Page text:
Thursday, May 19, 2011

Work Commitment

A popular verse of the Gita advises "detachment" from the fruits or results of actions performed in
the course of one's duty. Being dedicated work has to mean "working for the sake of work,
generating excellence for its own sake." If we are always calculating the date of promotion or the
rate of commission before putting in our efforts, then such work is not detached. It is not
"generating excellence for its own sake" but working only for the extrinsic reward that may (or may
not) result.
Working only with an eye to the anticipated benefits, means that the quality of performance of the
current job or duty suffers ‐ through mental agitation of anxiety for the future. In fact, the way the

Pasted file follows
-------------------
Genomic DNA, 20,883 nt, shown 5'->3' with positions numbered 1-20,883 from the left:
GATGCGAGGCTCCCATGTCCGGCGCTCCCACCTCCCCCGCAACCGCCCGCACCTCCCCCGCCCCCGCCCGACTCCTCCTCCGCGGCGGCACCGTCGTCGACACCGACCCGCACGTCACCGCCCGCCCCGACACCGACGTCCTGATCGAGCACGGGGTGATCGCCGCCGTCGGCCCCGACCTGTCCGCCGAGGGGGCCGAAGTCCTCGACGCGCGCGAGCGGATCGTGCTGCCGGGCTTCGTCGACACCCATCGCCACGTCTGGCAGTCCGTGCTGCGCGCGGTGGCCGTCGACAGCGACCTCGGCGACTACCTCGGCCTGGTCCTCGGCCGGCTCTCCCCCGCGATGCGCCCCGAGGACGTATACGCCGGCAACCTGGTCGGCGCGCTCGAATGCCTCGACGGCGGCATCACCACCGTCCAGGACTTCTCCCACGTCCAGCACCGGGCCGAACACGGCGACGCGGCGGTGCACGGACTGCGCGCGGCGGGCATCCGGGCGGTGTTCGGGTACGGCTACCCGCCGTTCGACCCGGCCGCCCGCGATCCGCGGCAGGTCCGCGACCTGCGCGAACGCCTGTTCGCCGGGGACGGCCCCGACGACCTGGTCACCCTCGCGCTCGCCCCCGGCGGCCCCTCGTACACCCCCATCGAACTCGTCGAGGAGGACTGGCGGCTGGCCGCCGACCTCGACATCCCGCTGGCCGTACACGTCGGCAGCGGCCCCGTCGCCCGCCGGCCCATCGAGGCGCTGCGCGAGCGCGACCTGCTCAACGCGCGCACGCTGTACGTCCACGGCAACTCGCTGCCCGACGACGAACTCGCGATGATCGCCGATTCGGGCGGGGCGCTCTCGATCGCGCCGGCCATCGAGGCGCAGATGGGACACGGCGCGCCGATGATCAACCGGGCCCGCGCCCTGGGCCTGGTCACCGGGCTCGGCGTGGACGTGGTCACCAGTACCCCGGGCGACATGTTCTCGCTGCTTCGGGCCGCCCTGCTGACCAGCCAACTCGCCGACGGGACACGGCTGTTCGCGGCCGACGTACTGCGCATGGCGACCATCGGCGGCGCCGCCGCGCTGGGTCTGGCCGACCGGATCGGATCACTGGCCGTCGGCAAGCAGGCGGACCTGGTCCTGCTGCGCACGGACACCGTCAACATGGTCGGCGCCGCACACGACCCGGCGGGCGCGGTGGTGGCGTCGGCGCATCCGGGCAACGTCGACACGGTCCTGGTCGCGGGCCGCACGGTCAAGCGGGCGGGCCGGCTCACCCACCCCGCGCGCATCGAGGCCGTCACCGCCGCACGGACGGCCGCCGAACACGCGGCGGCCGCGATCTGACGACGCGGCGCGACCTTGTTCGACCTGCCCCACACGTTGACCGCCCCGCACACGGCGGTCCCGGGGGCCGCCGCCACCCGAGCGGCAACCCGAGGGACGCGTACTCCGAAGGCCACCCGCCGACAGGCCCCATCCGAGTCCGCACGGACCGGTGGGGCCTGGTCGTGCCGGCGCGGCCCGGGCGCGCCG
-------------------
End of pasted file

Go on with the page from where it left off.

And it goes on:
world works means that events do not always respond positively to our calculations and hence
expected fruits may not always be forthcoming. So, the Gita tells us not to mortgage present
commitment to an uncertain future.
Some people might argue that not seeking the business result of work and actions makes one
unaccountable. In fact, the Bhagavad Gita is full of advice on the theory of cause and effect, making
the doer responsible for the consequences of his deeds. While advising detachment from the avarice
of selfish gains in discharging one's accepted duty, the Gita does not absolve anybody of the
consequences arising from discharge of his or her responsibilities.
Thus the best means of effective performance management is the work itself. Attaining this state of
mind (called "nishkama karma") is the right attitude to work because it prevents the ego, the mind,
from dissipation of attention through speculation on future gains or losses.

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